A friend (erm… an acquaintance, more like) recently sent me an email that went something like this (paraphrased with typos and spelling issues corrected – also, used the Canadian/UK spellings as opposed to American spellings, because I’m nit-picky like that – my comments are the ones in brackets):
Hey Michelle!!!!!!!! How are you?? Happy new year! Hope school is going well!!!!! [Holy @#$%, overuse for exclamation marks, much?]
Anyways, you know how you make jewellery? [I do?!] I was hoping you could tell me what I would need to buy to make my own!!! [Why so many exclamation marks? I going to have to charge you $1 for each one you misuse. I think I’m up to $10+ now – my craft habit thanks you.] I only have $15 to spend and I’d really like to make whole sets since it’s so cheap to make – I want to sell them online [You and everyone else who’s ever made a pair of earrings.] So if you could give me a list of things that I would need, that’d be great! Could I also get some beads from you? I know you have a lot and you could probably spare some. I’d like them in different shades of the colour yellow.
Thanks! Love! [Again with the exclamation marks!]
*Name removed to protect the rather rude and pushy*
This made me face palm. Don’t worry, the person who sent this doesn’t read my blog (or my crafts site, for that matter).
Because, you know, the only purpose of me buying beads(and other materials) is to give them away to anyone who asks – right? Yeah… Sure. I mean I could spare some. If I a) liked the person and b) was willing to help the person out. But not after that disgustingly badly worded email.
Here was my reply:
*Name removed to protect the rather rude and pushy*
Happy new year. School’s going decently, I guess. It’s only been one week of the new term though, so I will wait and reserve judgment on my classes until after most of my midterms.
Anyways, for making jewellery, you’ll want to get a set of pliers (the kind for making jewellery – not the large types you find in hardware stores). You’ll want round nose, needle nose and flat nose pliers. All three alone, if you’re getting decent ones, will probably go for $10 each. You can get tubes of seed beads from $1-$5 per tube, you can also get strands of beads from $3-15 per strand. Sorry, I can’t afford to spare any beads right now – poor student and all. I’d suggest going to the store when there’s a sale or buying jewellery from thrift stores and reworking them into something different.
I really dislike people who think that making jewellery (or crafting anything) is a cheap hobby.
The only reason I don’t think of my hobbies as being “really” expensive is because I build my materials over a long period of time (been making jewellery since ~2000/2001 and seriously knitting & crocheting since ~2006). And while it can be inexpensive to make your own jewellery compared to commercially-available pieces that are mass-produced, it is still not a cheap hobby. I can going into my bead stash and pull out single beads that are several dollars each. I can pull out a pair of pliers that was over $20. If I were to sit down and do the math (which would probably make me ill from thinking about it), I probably have way more money invested in beads than I do in anything else in my house (including Blythe dolls, textbooks and my yarn stash).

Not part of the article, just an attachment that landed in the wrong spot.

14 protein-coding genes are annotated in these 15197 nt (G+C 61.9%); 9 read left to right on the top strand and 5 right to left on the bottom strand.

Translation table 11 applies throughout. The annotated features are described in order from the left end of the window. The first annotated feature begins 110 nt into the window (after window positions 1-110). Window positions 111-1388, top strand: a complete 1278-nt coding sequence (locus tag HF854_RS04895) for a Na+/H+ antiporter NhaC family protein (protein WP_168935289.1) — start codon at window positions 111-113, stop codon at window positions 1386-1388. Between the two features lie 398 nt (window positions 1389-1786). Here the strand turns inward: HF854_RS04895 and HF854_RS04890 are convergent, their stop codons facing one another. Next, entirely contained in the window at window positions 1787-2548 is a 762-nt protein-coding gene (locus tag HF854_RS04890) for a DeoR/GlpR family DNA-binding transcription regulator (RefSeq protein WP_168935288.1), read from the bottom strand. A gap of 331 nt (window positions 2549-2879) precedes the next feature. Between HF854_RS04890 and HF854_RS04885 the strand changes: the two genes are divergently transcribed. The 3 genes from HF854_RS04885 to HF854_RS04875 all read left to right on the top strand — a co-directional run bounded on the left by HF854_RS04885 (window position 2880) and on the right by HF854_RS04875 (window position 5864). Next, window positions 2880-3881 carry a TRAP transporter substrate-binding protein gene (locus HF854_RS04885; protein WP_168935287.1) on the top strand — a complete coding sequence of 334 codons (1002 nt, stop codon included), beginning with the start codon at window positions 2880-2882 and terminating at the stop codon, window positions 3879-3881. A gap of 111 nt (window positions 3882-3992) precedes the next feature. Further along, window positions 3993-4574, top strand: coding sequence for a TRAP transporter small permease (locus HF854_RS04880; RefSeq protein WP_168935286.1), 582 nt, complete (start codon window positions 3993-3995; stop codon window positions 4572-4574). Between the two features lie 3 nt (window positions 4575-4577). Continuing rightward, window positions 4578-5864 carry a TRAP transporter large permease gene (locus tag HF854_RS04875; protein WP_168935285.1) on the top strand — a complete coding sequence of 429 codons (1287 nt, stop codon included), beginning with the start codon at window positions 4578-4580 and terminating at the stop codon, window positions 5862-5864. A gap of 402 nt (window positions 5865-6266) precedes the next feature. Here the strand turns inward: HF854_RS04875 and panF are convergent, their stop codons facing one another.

I started off with inexpensive materials (i.e. a single pair of needle nose pliers, a bag of plastic beads, fishing line for stringing material*), but I grew out of all of that in order to move onto bigger and better things. If someone had told my 10-year-old self that I would one day have beads that cost more than $0.05/each, I probably would have laughed at the thought of it (however, I adore handmade lampwork beads and am willing to pay for them).
While I am willing to help out friends when they’re interested in the hobbies that I happen to do (i.e. making jewellery, crocheting, knitting, etc.) I am unlikely to be willing to help someone who actually straight out asks me to give them some of my stuff (like yellow beads? I just checked, I only have yellow beads in the form of Czech glass seed beads. And I’m keeping them). When one of my friends mentioned that she wanted to learn how to knit a scarf (simple ribbing for 6+ feet – she’s a crazy one), I offered to help because she confessed that she didn’t quite “get” it from the illustrations in a book. I was fine with helping her, she wasn’t asking me to give her a pair of needles and a ball or two of yarn – she didn’t even ask for help! (I don’t think she knew that I knitted at that point). But being asked, directly, to part with some of my crafting materials because I could “probably spare some”? Really?!
Yeah, I’m surprised that I even dignified them with a response.
* Ahem, don’t use fishing line for stringing material if you can help it. Nylon coated stainless steel wire is so much better (and also lasts longer). And please, for the love of all things good in the world, don’t use elastic unless it’s something for someone under the age of 10. It gets brittle, it snaps, it breaks, it easily gets cut by the inside of beads. Shall I go on?